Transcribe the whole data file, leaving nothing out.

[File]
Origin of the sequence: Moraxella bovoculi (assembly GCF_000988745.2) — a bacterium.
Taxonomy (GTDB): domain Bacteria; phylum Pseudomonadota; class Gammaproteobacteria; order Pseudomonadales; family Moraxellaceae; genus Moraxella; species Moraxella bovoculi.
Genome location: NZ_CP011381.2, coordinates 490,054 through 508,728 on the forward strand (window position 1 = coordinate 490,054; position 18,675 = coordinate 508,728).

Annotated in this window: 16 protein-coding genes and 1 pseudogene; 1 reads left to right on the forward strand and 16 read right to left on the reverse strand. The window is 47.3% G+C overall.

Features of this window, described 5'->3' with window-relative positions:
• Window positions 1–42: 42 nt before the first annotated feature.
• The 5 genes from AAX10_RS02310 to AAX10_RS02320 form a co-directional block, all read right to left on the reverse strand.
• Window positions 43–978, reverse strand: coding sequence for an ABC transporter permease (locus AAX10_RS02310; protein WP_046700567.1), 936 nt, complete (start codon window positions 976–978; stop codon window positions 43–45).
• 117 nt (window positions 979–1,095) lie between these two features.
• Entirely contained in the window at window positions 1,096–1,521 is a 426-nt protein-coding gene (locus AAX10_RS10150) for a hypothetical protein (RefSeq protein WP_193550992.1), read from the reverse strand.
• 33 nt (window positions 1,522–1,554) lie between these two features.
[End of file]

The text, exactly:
Origin of the sequence: Moraxella bovoculi (assembly GCF_000988745.2) — a bacterium.
Taxonomy (GTDB): domain Bacteria; phylum Pseudomonadota; class Gammaproteobacteria; order Pseudomonadales; family Moraxellaceae; genus Moraxella; species Moraxella bovoculi.
Genome location: NZ_CP011381.2, coordinates 490,054 through 508,728 on the forward strand (window position 1 = coordinate 490,054; position 18,675 = coordinate 508,728).

Annotated in this window: 16 protein-coding genes and 1 pseudogene; 1 reads left to right on the forward strand and 16 read right to left on the reverse strand. The window is 47.3% G+C overall.

Features of this window, described 5'->3' with window-relative positions:
• Window positions 1–42: 42 nt before the first annotated feature.
• The 5 genes from AAX10_RS02310 to AAX10_RS02320 form a co-directional block, all read right to left on the reverse strand.
• Window positions 43–978, reverse strand: coding sequence for an ABC transporter permease (locus AAX10_RS02310; protein WP_046700567.1), 936 nt, complete (start codon window positions 976–978; stop codon window positions 43–45).
• 117 nt (window positions 979–1,095) lie between these two features.
• Entirely contained in the window at window positions 1,096–1,521 is a 426-nt protein-coding gene (locus AAX10_RS10150) for a hypothetical protein (RefSeq protein WP_193550992.1), read from the reverse strand.
• 33 nt (window positions 1,522–1,554) lie between these two features.